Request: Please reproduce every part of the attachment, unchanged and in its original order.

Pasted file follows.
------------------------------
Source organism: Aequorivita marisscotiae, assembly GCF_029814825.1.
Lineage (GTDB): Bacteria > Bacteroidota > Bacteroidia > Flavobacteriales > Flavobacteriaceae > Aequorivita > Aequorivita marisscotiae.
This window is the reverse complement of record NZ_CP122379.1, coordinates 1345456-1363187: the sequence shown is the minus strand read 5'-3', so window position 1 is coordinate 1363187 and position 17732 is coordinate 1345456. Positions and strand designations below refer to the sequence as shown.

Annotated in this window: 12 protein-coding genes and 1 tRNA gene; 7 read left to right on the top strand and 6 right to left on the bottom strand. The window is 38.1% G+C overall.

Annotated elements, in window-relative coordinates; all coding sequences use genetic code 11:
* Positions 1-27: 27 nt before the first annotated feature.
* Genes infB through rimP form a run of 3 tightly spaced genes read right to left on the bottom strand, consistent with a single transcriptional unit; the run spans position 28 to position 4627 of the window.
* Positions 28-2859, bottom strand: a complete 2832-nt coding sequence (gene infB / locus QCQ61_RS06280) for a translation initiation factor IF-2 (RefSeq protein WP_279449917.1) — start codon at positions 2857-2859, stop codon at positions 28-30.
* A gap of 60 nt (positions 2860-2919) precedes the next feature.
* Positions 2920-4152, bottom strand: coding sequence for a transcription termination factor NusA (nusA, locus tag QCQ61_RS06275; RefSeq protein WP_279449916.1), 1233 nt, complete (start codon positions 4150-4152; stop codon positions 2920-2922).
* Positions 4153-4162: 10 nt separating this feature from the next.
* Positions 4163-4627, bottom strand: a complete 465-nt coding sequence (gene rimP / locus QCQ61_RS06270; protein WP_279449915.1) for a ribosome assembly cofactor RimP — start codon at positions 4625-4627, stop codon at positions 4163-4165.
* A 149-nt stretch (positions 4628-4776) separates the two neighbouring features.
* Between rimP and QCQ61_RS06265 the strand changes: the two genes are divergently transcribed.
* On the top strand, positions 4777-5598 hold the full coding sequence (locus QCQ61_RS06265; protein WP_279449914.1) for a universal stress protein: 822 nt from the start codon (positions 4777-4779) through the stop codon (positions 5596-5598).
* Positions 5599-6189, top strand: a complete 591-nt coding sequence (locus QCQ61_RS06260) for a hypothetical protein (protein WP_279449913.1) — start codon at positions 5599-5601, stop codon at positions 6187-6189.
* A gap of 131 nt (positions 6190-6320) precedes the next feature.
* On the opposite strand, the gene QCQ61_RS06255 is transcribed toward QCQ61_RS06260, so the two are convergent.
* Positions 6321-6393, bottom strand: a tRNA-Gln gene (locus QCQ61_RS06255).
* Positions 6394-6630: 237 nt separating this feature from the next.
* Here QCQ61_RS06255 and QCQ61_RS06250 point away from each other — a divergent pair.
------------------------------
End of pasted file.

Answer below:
Source organism: Aequorivita marisscotiae, assembly GCF_029814825.1.
Lineage (GTDB): Bacteria > Bacteroidota > Bacteroidia > Flavobacteriales > Flavobacteriaceae > Aequorivita > Aequorivita marisscotiae.
This window is the reverse complement of record NZ_CP122379.1, coordinates 1345456-1363187: the sequence shown is the minus strand read 5'-3', so window position 1 is coordinate 1363187 and position 17732 is coordinate 1345456. Positions and strand designations below refer to the sequence as shown.

Annotated in this window: 12 protein-coding genes and 1 tRNA gene; 7 read left to right on the top strand and 6 right to left on the bottom strand. The window is 38.1% G+C overall.

Annotated elements, in window-relative coordinates; all coding sequences use genetic code 11:
* Positions 1-27: 27 nt before the first annotated feature.
* Genes infB through rimP form a run of 3 tightly spaced genes read right to left on the bottom strand, consistent with a single transcriptional unit; the run spans position 28 to position 4627 of the window.
* Positions 28-2859, bottom strand: a complete 2832-nt coding sequence (gene infB / locus QCQ61_RS06280) for a translation initiation factor IF-2 (RefSeq protein WP_279449917.1) — start codon at positions 2857-2859, stop codon at positions 28-30.
* A gap of 60 nt (positions 2860-2919) precedes the next feature.
* Positions 2920-4152, bottom strand: coding sequence for a transcription termination factor NusA (nusA, locus tag QCQ61_RS06275; RefSeq protein WP_279449916.1), 1233 nt, complete (start codon positions 4150-4152; stop codon positions 2920-2922).
* Positions 4153-4162: 10 nt separating this feature from the next.
* Positions 4163-4627, bottom strand: a complete 465-nt coding sequence (gene rimP / locus QCQ61_RS06270; protein WP_279449915.1) for a ribosome assembly cofactor RimP — start codon at positions 4625-4627, stop codon at positions 4163-4165.
* A 149-nt stretch (positions 4628-4776) separates the two neighbouring features.
* Between rimP and QCQ61_RS06265 the strand changes: the two genes are divergently transcribed.
* On the top strand, positions 4777-5598 hold the full coding sequence (locus QCQ61_RS06265; protein WP_279449914.1) for a universal stress protein: 822 nt from the start codon (positions 4777-4779) through the stop codon (positions 5596-5598).
* Positions 5599-6189, top strand: a complete 591-nt coding sequence (locus QCQ61_RS06260) for a hypothetical protein (protein WP_279449913.1) — start codon at positions 5599-5601, stop codon at positions 6187-6189.
* A gap of 131 nt (positions 6190-6320) precedes the next feature.
* On the opposite strand, the gene QCQ61_RS06255 is transcribed toward QCQ61_RS06260, so the two are convergent.
* Positions 6321-6393, bottom strand: a tRNA-Gln gene (locus QCQ61_RS06255).
* Positions 6394-6630: 237 nt separating this feature from the next.
* Here QCQ61_RS06255 and QCQ61_RS06250 point away from each other — a divergent pair.